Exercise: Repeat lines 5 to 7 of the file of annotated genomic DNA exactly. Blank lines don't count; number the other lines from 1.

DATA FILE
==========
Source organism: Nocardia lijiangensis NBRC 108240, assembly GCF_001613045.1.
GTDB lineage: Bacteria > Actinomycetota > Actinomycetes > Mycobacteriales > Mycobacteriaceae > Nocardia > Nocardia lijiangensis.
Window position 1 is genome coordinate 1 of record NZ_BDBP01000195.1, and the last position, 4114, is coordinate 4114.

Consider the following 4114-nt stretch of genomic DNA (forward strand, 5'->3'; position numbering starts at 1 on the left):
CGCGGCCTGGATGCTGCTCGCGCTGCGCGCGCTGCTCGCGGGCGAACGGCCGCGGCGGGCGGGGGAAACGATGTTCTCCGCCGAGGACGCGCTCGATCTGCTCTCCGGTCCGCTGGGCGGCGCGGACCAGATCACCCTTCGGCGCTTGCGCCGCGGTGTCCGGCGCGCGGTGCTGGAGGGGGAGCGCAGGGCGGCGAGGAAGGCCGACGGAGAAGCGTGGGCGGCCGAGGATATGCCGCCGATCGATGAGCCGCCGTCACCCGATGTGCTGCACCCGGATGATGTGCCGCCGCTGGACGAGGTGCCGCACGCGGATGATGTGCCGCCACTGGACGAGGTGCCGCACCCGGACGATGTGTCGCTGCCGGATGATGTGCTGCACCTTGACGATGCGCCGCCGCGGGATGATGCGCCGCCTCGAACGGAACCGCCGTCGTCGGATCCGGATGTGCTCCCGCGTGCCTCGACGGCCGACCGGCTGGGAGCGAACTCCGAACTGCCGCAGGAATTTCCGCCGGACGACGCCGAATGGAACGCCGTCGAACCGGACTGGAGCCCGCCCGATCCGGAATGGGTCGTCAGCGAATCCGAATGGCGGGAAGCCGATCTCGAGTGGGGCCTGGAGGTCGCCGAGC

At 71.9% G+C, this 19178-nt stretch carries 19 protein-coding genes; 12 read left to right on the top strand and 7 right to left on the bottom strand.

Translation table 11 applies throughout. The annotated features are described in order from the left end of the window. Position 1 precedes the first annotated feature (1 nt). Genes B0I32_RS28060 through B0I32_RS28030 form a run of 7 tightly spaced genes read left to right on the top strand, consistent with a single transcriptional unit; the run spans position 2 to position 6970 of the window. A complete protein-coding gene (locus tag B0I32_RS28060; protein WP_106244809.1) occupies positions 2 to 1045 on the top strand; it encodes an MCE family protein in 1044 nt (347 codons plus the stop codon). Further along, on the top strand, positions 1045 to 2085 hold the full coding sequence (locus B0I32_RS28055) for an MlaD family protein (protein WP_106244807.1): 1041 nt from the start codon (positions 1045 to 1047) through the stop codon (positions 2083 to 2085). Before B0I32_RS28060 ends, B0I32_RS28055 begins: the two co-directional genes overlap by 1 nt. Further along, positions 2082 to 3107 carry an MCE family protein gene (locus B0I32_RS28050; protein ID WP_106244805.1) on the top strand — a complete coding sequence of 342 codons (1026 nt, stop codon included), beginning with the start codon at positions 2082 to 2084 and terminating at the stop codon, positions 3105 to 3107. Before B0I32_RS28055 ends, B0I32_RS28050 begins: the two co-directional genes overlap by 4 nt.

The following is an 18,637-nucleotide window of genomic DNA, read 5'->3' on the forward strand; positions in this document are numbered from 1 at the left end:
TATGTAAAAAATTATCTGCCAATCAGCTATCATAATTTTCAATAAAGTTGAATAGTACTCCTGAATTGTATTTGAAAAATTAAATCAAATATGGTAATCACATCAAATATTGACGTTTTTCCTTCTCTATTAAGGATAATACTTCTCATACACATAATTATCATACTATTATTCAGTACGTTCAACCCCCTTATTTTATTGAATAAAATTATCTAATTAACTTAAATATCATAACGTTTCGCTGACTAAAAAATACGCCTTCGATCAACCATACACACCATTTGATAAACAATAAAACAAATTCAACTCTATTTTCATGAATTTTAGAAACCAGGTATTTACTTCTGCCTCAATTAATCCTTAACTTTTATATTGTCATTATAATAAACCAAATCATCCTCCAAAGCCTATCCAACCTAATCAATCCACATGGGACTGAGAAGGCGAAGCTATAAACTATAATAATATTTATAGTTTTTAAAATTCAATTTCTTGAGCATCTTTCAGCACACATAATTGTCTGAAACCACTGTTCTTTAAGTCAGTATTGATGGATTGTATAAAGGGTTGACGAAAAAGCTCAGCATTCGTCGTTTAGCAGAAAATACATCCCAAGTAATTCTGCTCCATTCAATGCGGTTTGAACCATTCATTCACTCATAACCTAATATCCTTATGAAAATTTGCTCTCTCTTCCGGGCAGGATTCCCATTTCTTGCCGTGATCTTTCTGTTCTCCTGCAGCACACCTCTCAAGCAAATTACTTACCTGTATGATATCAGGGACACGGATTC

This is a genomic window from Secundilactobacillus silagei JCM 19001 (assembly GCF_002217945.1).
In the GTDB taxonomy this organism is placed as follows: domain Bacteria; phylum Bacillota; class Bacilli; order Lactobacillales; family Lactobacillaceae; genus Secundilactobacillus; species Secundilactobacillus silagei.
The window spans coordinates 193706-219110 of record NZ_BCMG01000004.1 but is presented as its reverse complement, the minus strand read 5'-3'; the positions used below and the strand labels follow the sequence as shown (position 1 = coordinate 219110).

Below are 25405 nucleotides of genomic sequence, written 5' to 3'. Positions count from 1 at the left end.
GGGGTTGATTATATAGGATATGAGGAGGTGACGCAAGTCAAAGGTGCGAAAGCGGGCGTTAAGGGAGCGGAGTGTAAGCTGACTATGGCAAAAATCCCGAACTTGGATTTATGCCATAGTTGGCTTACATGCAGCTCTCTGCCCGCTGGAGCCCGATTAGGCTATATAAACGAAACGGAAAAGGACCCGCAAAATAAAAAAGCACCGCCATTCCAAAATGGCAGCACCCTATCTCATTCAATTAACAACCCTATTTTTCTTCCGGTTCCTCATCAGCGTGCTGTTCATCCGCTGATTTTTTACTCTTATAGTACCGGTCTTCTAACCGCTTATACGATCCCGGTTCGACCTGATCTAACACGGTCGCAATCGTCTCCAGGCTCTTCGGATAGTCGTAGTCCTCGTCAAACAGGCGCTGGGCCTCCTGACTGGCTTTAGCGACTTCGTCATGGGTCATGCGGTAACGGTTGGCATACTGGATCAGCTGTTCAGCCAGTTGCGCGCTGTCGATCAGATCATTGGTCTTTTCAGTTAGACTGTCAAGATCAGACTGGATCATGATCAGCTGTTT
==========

CGCGGCCTGGATGCTGCTCGCGCTGCGCGCGCTGCTCGCGGGCGAACGGCCGCGGCGGGCGGGGGAAACGATGTTCTCCGCCGAGGACGCGCTCGATCTGCTCTCCGGTCCGCTGGGCGGCGCGGACCAGATCACCCTTCGGCGCTTGCGCCGCGGTGTCCGGCGCGCGGTGCTGGAGGGGGAGCGCAGGGCGGCGAGGAAGGCCGACGGAGAAGCGTGGGCGGCCGAGGATATGCCGCCGATCGATGAGCCGCCGTCACCCGATGTGCTGCACCCGGATGATGTGCCGCCGCTGGACGAGGTGCCGCACGCGGATGATGTGCCGCCACTGGACGAGGTGCCGCACCCGGACGATGTGTCGCTGCCGGATGATGTGCTGCACCTTGACGATGCGCCGCCGCGGGATGATGCGCCGCCTCGAACGGAACCGCCGTCGTCGGATCCGGATGTGCTCCCGCGTGCCTCGACGGCCGACCGGCTGGGAGCGAACTCCGAACTGCCGCAGGAATTTCCGCCGGACGACGCCGAATGGAACGCCGTCGAACCGGACTGGAGCCCGCCCGATCCGGAATGGGTCGTCAGCGAATCCGAATGGCGGGAAGCCGATCTCGAGTGGGGCCTGGAGGTCGCCGAGC

At 71.9% G+C, this 19178-nt stretch carries 19 protein-coding genes; 12 read left to right on the top strand and 7 right to left on the bottom strand.

Translation table 11 applies throughout. The annotated features are described in order from the left end of the window. Position 1 precedes the first annotated feature (1 nt). Genes B0I32_RS28060 through B0I32_RS28030 form a run of 7 tightly spaced genes read left to right on the top strand, consistent with a single transcriptional unit; the run spans position 2 to position 6970 of the window. A complete protein-coding gene (locus tag B0I32_RS28060; protein WP_106244809.1) occupies positions 2 to 1045 on the top strand; it encodes an MCE family protein in 1044 nt (347 codons plus the stop codon). Further along, on the top strand, positions 1045 to 2085 hold the full coding sequence (locus B0I32_RS28055) for an MlaD family protein (protein WP_106244807.1): 1041 nt from the start codon (positions 1045 to 1047) through the stop codon (positions 2083 to 2085). Before B0I32_RS28060 ends, B0I32_RS28055 begins: the two co-directional genes overlap by 1 nt. Further along, positions 2082 to 3107 carry an MCE family protein gene (locus B0I32_RS28050; protein ID WP_106244805.1) on the top strand — a complete coding sequence of 342 codons (1026 nt, stop codon included), beginning with the start codon at positions 2082 to 2084 and terminating at the stop codon, positions 3105 to 3107. Before B0I32_RS28055 ends, B0I32_RS28050 begins: the two co-directional genes overlap by 4 nt.